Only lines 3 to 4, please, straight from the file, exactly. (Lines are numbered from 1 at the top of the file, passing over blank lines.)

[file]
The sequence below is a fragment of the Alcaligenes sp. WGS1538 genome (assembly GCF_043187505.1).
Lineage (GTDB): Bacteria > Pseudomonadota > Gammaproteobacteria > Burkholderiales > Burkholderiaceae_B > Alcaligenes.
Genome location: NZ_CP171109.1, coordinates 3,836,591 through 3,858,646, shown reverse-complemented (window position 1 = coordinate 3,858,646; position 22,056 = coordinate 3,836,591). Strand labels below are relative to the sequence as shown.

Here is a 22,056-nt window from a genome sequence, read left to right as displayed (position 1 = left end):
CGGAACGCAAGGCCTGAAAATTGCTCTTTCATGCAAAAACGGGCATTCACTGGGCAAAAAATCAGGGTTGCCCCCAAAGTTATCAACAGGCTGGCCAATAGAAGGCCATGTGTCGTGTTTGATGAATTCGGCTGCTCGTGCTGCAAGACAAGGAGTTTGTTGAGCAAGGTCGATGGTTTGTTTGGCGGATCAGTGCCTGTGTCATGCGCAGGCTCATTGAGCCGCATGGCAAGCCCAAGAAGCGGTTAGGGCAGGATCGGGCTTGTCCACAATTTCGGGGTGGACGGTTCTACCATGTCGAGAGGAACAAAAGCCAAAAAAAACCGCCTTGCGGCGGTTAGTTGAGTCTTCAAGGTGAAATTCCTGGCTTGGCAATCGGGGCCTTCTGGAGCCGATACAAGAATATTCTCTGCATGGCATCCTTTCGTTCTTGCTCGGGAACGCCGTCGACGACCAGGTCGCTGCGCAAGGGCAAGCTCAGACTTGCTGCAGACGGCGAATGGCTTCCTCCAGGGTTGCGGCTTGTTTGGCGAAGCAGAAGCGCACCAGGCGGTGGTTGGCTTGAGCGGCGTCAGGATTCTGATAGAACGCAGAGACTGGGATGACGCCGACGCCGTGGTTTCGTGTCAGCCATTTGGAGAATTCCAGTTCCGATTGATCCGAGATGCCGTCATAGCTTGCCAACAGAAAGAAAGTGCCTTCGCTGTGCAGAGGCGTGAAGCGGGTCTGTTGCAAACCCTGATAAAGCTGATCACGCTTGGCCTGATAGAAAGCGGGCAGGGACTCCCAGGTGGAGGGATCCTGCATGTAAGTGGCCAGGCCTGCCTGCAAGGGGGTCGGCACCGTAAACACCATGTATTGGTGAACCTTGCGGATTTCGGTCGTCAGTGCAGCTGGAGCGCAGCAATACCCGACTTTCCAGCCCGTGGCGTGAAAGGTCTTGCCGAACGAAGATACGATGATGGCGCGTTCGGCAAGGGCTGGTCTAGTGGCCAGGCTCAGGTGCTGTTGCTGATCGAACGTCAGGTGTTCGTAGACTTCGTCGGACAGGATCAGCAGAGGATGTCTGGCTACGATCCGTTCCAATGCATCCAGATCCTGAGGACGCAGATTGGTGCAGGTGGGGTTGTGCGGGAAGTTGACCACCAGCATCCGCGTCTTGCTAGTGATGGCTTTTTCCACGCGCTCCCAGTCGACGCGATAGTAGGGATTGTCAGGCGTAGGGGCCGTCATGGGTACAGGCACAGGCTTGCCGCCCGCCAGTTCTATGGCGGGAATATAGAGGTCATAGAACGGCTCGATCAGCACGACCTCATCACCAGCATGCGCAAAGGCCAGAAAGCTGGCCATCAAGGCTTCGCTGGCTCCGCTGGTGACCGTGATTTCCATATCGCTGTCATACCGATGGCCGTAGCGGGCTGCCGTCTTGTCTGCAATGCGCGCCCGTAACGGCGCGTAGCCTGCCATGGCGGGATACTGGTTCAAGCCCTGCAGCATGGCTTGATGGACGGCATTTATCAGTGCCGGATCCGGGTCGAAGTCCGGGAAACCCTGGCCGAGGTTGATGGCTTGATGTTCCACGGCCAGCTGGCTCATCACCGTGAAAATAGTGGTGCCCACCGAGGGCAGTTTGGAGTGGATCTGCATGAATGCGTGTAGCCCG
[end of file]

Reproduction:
Genome location: NZ_CP171109.1, coordinates 3,836,591 through 3,858,646, shown reverse-complemented (window position 1 = coordinate 3,858,646; position 22,056 = coordinate 3,836,591). Strand labels below are relative to the sequence as shown.

Here is a 22,056-nt window from a genome sequence, read left to right as displayed (position 1 = left end):